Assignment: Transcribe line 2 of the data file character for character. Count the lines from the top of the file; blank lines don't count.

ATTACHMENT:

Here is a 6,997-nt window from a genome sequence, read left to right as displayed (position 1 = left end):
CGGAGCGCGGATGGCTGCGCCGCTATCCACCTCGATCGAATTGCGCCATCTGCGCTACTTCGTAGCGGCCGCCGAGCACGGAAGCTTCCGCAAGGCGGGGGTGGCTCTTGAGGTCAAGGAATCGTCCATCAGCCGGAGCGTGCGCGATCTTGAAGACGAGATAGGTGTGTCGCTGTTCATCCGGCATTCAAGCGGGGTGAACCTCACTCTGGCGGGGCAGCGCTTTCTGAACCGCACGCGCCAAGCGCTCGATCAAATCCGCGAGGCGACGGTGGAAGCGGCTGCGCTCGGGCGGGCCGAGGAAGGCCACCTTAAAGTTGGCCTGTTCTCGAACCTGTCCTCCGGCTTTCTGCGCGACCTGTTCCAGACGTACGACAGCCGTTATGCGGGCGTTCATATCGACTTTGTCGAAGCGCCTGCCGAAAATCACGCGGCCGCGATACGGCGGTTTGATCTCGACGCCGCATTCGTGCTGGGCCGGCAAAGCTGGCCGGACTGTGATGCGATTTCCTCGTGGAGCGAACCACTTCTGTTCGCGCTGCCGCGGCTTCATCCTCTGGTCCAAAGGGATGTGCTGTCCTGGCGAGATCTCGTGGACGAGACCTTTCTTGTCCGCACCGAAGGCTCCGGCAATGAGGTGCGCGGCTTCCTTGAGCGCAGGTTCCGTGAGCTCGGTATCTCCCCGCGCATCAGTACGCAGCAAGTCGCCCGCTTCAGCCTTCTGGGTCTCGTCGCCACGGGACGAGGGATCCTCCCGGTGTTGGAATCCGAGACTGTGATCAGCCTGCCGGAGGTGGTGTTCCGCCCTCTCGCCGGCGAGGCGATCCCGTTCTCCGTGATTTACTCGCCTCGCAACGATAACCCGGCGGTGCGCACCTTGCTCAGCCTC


CGGAGCGCGGATGGCTGCGCCGCTATCCACCTCGATCGAATTGCGCCATCTGCGCTACTTCGTAGCGGCCGCCGAGCACGGAAGCTTCCGCAAGGCGGGGGTGGCTCTTGAGGTCAAGGAATCGTCCATCAGCCGGAGCGTGCGCGATCTTGAAGACGAGATAGGTGTGTCGCTGTTCATCCGGCATTCAAGCGGGGTGAACCTCACTCTGGCGGGGCAGCGCTTTCTGAACCGCACGCGCCAAGCGCTCGATCAAATCCGCGAGGCGACGGTGGAAGCGGCTGCGCTCGGGCGGGCCGAGGAAGGCCACCTTAAAGTTGGCCTGTTCTCGAACCTGTCCTCCGGCTTTCTGCGCGACCTGTTCCAGACGTACGACAGCCGTTATGCGGGCGTTCATATCGACTTTGTCGAAGCGCCTGCCGAAAATCACGCGGCCGCGATACGGCGGTTTGATCTCGACGCCGCATTCGTGCTGGGCCGGCAAAGCTGGCCGGACTGTGATGCGATTTCCTCGTGGAGCGAACCACTTCTGTTCGCGCTGCCGCGGCTTCATCCTCTGGTCCAAAGGGATGTGCTGTCCTGGCGAGATCTCGTGGACGAGACCTTTCTTGTCCGCACCGAAGGCTCCGGCAATGAGGTGCGCGGCTTCCTTGAGCGCAGGTTCCGTGAGCTCGGTATCTCCCCGCGCATCAGTACGCAGCAAGTCGCCCGCTTCAGCCTTCTGGGTCTCGTCGCCACGGGACGAGGGATCCTCCCGGTGTTGGAATCCGAGACTGTGATCAGCCTGCCGGAGGTGGTGTTCCGCCCTCTCGCCGGCGAGGCGATCCCGTTCTCCGTGATTTACTCGCCTCGCAACGATAACCCGGCGGTGCGCACCTTGCTCAGCCTC